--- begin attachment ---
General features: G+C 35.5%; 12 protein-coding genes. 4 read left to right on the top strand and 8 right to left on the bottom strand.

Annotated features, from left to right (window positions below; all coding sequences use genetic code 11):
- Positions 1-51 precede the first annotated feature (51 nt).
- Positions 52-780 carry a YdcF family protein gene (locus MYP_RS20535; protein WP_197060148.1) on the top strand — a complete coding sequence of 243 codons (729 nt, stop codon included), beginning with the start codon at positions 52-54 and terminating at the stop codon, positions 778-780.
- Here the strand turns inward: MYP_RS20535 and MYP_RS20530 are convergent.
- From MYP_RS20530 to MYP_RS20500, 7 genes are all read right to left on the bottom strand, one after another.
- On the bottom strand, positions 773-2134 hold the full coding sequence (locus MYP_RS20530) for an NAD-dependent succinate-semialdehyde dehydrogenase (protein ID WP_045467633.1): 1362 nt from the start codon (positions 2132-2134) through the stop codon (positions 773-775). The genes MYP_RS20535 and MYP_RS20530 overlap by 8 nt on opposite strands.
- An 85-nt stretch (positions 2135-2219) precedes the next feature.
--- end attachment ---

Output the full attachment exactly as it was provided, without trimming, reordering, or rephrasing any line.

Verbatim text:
General features: G+C 35.5%; 12 protein-coding genes. 4 read left to right on the top strand and 8 right to left on the bottom strand.

Annotated features, from left to right (window positions below; all coding sequences use genetic code 11):
- Positions 1-51 precede the first annotated feature (51 nt).
- Positions 52-780 carry a YdcF family protein gene (locus MYP_RS20535; protein WP_197060148.1) on the top strand — a complete coding sequence of 243 codons (729 nt, stop codon included), beginning with the start codon at positions 52-54 and terminating at the stop codon, positions 778-780.
- Here the strand turns inward: MYP_RS20535 and MYP_RS20530 are convergent.
- From MYP_RS20530 to MYP_RS20500, 7 genes are all read right to left on the bottom strand, one after another.
- On the bottom strand, positions 773-2134 hold the full coding sequence (locus MYP_RS20530) for an NAD-dependent succinate-semialdehyde dehydrogenase (protein ID WP_045467633.1): 1362 nt from the start codon (positions 2132-2134) through the stop codon (positions 773-775). The genes MYP_RS20535 and MYP_RS20530 overlap by 8 nt on opposite strands.
- An 85-nt stretch (positions 2135-2219) precedes the next feature.